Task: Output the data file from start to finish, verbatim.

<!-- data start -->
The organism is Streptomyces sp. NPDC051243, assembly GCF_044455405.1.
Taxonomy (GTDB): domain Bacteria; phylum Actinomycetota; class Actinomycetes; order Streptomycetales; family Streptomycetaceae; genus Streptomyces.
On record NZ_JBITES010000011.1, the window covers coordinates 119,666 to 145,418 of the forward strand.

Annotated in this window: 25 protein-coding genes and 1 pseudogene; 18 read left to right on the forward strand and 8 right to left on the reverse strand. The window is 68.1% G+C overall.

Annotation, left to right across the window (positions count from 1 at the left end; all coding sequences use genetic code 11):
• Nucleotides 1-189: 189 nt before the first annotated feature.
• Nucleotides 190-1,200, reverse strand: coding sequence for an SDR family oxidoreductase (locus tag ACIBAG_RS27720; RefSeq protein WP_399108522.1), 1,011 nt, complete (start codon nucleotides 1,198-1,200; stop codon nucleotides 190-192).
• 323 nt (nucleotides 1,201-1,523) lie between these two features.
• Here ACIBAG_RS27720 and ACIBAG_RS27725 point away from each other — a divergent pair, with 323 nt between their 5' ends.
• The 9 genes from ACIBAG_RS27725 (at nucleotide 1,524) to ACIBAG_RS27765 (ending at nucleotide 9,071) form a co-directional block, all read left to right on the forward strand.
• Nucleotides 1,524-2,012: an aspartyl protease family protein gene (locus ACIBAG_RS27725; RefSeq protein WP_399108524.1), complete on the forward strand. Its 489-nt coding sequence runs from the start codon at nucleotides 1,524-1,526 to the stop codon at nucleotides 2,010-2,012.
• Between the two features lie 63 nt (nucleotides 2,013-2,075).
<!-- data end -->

The organism is Streptomyces sp. NPDC051243, assembly GCF_044455405.1.
Taxonomy (GTDB): domain Bacteria; phylum Actinomycetota; class Actinomycetes; order Streptomycetales; family Streptomycetaceae; genus Streptomyces.
On record NZ_JBITES010000011.1, the window covers coordinates 119,666 to 145,418 of the forward strand.

Annotated in this window: 25 protein-coding genes and 1 pseudogene; 18 read left to right on the forward strand and 8 right to left on the reverse strand. The window is 68.1% G+C overall.

Annotation, left to right across the window (positions count from 1 at the left end; all coding sequences use genetic code 11):
• Nucleotides 1-189: 189 nt before the first annotated feature.
• Nucleotides 190-1,200, reverse strand: coding sequence for an SDR family oxidoreductase (locus tag ACIBAG_RS27720; RefSeq protein WP_399108522.1), 1,011 nt, complete (start codon nucleotides 1,198-1,200; stop codon nucleotides 190-192).
• 323 nt (nucleotides 1,201-1,523) lie between these two features.
• Here ACIBAG_RS27720 and ACIBAG_RS27725 point away from each other — a divergent pair, with 323 nt between their 5' ends.
• The 9 genes from ACIBAG_RS27725 (at nucleotide 1,524) to ACIBAG_RS27765 (ending at nucleotide 9,071) form a co-directional block, all read left to right on the forward strand.
• Nucleotides 1,524-2,012: an aspartyl protease family protein gene (locus ACIBAG_RS27725; RefSeq protein WP_399108524.1), complete on the forward strand. Its 489-nt coding sequence runs from the start codon at nucleotides 1,524-1,526 to the stop codon at nucleotides 2,010-2,012.
• Between the two features lie 63 nt (nucleotides 2,013-2,075).